The doubters said the EU would never re-open the Withdrawal Agreement. It has.

They said there could be no alternative to the backstop. There is.

They said a new deal couldn't be done in the time available. It was.

They said these negotiations were a sham; that, secretly, Boris wanted a No Deal outcome. They weren't and he doesn't.

In fact, keeping No Deal on the table and the insistence that we would leave by the October 31 deadline, 'do or die', have been absolutely crucial in concentrating minds in Brussels.
True, unionists in Northern Ireland don’t like it, they were never going to. They however are less than 2% of the U.K. population.

It was clear from the beginning the NI status had to change if Brexit were to happen. We first wrote this back in March of 2017 and have harped on the issue >15 times since.

Either NI would get a hard border and the probable return of “the troubles,” or a less-than-full status as Brits; they get the latter in the Boris Brexit. It may be that most will give up and become Irish, and a few die-hards will move to Blighty.

Later ... former Tory PM David Cameron says he backs the Boris Brexit, calling Johnson a “greased piglet” who slipped through where others (i.e., Cameron and successor Theresa May) got caught.

Even later ... Ed Morrissey at the Hot Air site reports on the vote on the Boris Brexit tomorrow. He quotes The Guardian (U.K.) to the effect that it might possibly squeak through with 1-2 votes to spare. We should know by noon tomorrow.

TGIF Snark

Regular readers know I have a weakness for well-done snark, with bite. Today I share with you a quote from Susan Vass who writes for Power Line as Ammo Grrrll. Her subject is the $50k a month ‘salary’ Hunter Biden got in Ukraine.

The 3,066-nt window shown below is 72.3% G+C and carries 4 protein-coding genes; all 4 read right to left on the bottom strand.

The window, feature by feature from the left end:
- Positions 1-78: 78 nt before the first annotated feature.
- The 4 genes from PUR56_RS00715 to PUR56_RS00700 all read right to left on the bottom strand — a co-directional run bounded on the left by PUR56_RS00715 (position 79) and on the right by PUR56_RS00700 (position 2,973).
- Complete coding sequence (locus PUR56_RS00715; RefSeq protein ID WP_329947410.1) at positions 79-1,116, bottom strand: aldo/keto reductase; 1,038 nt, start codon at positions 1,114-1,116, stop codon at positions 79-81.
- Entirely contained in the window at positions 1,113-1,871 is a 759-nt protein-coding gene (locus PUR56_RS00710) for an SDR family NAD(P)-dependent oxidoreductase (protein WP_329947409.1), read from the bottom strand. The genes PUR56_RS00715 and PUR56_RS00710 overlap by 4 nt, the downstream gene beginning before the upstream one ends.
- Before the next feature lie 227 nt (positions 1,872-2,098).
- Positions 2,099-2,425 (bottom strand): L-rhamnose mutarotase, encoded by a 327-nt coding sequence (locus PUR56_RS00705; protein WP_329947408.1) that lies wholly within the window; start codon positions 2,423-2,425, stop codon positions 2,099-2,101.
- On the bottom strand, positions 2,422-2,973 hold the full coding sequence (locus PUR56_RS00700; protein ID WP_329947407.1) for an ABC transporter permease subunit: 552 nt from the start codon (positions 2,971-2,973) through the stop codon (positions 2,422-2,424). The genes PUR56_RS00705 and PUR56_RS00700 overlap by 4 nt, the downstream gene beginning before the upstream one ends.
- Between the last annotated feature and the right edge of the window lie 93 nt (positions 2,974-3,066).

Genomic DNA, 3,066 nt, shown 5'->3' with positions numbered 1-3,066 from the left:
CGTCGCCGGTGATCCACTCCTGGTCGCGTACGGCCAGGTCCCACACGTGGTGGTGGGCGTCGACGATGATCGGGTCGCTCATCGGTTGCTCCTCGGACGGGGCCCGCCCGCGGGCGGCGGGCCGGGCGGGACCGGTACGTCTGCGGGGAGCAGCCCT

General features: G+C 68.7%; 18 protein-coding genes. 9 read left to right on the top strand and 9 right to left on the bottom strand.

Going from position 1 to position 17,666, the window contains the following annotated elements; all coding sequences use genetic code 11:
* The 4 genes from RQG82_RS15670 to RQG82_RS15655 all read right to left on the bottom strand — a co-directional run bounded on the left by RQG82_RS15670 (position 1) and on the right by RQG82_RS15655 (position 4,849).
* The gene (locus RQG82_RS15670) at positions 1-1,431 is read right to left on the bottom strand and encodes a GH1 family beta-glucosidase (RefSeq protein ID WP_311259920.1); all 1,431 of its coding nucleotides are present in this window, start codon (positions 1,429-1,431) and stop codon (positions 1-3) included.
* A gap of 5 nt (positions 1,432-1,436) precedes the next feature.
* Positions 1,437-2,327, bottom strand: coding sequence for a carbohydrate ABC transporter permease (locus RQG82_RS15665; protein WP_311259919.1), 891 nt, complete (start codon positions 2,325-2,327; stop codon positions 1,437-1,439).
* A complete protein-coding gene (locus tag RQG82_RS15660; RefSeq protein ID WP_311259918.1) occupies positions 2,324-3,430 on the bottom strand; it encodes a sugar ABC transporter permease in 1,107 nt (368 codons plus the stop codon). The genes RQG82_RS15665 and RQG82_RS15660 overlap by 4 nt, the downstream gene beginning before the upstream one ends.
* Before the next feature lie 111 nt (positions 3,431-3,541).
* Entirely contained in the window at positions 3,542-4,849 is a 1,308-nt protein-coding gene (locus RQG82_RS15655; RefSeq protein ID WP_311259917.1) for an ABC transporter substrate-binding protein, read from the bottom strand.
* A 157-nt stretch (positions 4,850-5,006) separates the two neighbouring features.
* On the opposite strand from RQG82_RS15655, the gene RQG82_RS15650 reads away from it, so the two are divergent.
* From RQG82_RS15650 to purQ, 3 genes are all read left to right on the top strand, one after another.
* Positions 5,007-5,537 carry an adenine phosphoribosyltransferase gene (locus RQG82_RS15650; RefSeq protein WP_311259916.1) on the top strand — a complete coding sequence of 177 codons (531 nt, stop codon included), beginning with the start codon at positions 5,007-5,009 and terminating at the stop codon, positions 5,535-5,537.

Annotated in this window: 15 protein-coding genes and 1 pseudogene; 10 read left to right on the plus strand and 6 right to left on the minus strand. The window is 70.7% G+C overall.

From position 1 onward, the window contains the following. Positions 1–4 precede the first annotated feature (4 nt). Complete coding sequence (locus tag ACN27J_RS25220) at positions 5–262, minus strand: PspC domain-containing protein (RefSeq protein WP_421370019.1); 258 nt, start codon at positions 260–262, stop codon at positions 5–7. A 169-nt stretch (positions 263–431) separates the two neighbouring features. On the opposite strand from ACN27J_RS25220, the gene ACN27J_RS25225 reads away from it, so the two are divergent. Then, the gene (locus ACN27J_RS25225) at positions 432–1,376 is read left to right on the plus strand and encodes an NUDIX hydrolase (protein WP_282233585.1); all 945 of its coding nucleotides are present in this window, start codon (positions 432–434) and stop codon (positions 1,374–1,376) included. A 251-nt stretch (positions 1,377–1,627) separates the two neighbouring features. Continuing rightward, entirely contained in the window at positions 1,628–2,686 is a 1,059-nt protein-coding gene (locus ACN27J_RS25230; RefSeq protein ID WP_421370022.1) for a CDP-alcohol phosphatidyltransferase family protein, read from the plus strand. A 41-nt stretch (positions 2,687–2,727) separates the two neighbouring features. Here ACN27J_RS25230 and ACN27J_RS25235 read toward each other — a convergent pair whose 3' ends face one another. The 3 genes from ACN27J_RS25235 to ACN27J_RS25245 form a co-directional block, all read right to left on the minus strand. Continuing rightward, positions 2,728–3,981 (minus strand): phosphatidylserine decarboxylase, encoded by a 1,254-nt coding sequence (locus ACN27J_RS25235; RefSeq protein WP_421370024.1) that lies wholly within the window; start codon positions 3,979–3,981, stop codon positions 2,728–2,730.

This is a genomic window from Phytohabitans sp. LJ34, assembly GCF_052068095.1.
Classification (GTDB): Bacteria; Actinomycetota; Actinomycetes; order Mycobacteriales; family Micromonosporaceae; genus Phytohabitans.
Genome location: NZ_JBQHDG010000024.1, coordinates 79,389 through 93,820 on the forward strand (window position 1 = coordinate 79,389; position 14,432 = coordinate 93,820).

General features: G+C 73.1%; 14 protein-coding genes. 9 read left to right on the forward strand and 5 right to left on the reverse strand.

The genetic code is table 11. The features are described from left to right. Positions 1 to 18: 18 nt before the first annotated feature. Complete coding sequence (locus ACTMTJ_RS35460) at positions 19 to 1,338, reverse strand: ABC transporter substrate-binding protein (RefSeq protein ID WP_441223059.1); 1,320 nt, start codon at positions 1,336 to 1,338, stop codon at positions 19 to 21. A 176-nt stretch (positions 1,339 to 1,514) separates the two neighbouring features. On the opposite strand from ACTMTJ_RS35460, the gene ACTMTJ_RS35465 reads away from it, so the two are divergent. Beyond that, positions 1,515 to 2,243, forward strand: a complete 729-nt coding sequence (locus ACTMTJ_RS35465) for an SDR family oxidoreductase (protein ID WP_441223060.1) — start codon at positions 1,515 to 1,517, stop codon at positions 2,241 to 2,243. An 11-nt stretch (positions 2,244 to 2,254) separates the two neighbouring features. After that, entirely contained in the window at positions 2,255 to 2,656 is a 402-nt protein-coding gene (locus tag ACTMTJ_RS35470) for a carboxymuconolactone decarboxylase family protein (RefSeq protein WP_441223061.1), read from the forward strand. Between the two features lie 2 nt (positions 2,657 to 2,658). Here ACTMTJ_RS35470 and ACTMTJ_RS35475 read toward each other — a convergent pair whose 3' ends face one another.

The idea that someone could get that for doing absolutely nothing and month after month for YEARS makes me want to puke. And with OUR tax dollars – a billion of them — as the humungous prize for the bribe. And he and his Daddy walk free. Sad. Not quite as evil as a PALLET of American greenbacks to the hostage-taking terrorists in Iran, but dang close. These are greedy, sleazy, evil people. Not one of whom will ever do a day of time. Convince me I’m wrong.
Yep, Susan, and close to half the country wants to pick one of these “sleazy, evil people” to be president. Our imagined ethical superiority to the Third World - where such deals are SOP - isn’t immediately obvious.

Thursday, October 17, 2019

No Coincidence

I started wondering what is up with failed Republican presidential nominees who become senators? The late John McCain became a RINO while in the Senate, now Mitt Romney is a RINO Senator.

Can this be coincidence? FDR famously said in politics nothing happens by accident, I'm inclined to believe him. Perhaps they don't get elected president because, at some gut level, GOP voters are uneasy about their ideological soundness.

Herding Bison

Not everything we write has to be deadly serious. I've got a fun read for you, courtesy of Inside Hook. A dude with aspirations to at least know some real cowboys writes about the annual buffalo roundup at Custer State Park in South Dakota.

No animals are harmed in this exercise, the purpose is to manage the size of the herd and give the animals shots to ward off various bovine diseases. Sounds like surplus animals are sold to people who want their own mini-herd, these are scattered across the wide-open parts of the mountain west.